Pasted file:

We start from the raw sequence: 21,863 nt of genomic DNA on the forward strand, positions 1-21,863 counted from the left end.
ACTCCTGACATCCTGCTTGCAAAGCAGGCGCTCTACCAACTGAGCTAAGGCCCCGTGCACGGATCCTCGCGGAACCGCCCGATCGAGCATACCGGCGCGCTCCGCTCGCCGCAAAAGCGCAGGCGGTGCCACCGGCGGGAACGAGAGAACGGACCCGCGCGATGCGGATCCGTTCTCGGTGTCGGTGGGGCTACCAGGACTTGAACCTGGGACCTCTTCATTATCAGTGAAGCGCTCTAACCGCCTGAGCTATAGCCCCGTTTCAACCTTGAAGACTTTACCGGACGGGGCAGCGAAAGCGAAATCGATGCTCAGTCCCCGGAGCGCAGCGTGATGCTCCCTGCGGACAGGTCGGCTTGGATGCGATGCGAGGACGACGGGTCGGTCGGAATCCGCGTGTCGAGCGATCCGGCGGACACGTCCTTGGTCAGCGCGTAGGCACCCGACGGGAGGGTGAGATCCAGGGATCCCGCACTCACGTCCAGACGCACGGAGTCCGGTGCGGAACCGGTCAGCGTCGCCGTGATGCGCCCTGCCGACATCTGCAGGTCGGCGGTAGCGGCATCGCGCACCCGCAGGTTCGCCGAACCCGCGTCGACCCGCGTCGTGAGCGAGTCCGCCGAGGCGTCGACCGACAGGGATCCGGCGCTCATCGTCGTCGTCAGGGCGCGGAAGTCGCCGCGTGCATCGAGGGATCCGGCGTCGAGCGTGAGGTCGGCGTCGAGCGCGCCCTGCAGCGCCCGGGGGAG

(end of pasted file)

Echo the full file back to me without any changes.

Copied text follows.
We start from the raw sequence: 21,863 nt of genomic DNA on the forward strand, positions 1-21,863 counted from the left end.
ACTCCTGACATCCTGCTTGCAAAGCAGGCGCTCTACCAACTGAGCTAAGGCCCCGTGCACGGATCCTCGCGGAACCGCCCGATCGAGCATACCGGCGCGCTCCGCTCGCCGCAAAAGCGCAGGCGGTGCCACCGGCGGGAACGAGAGAACGGACCCGCGCGATGCGGATCCGTTCTCGGTGTCGGTGGGGCTACCAGGACTTGAACCTGGGACCTCTTCATTATCAGTGAAGCGCTCTAACCGCCTGAGCTATAGCCCCGTTTCAACCTTGAAGACTTTACCGGACGGGGCAGCGAAAGCGAAATCGATGCTCAGTCCCCGGAGCGCAGCGTGATGCTCCCTGCGGACAGGTCGGCTTGGATGCGATGCGAGGACGACGGGTCGGTCGGAATCCGCGTGTCGAGCGATCCGGCGGACACGTCCTTGGTCAGCGCGTAGGCACCCGACGGGAGGGTGAGATCCAGGGATCCCGCACTCACGTCCAGACGCACGGAGTCCGGTGCGGAACCGGTCAGCGTCGCCGTGATGCGCCCTGCCGACATCTGCAGGTCGGCGGTAGCGGCATCGCGCACCCGCAGGTTCGCCGAACCCGCGTCGACCCGCGTCGTGAGCGAGTCCGCCGAGGCGTCGACCGACAGGGATCCGGCGCTCATCGTCGTCGTCAGGGCGCGGAAGTCGCCGCGTGCATCGAGGGATCCGGCGTCGAGCGTGAGGTCGGCGTCGAGCGCGCCCTGCAGCGCCCGGGGGAG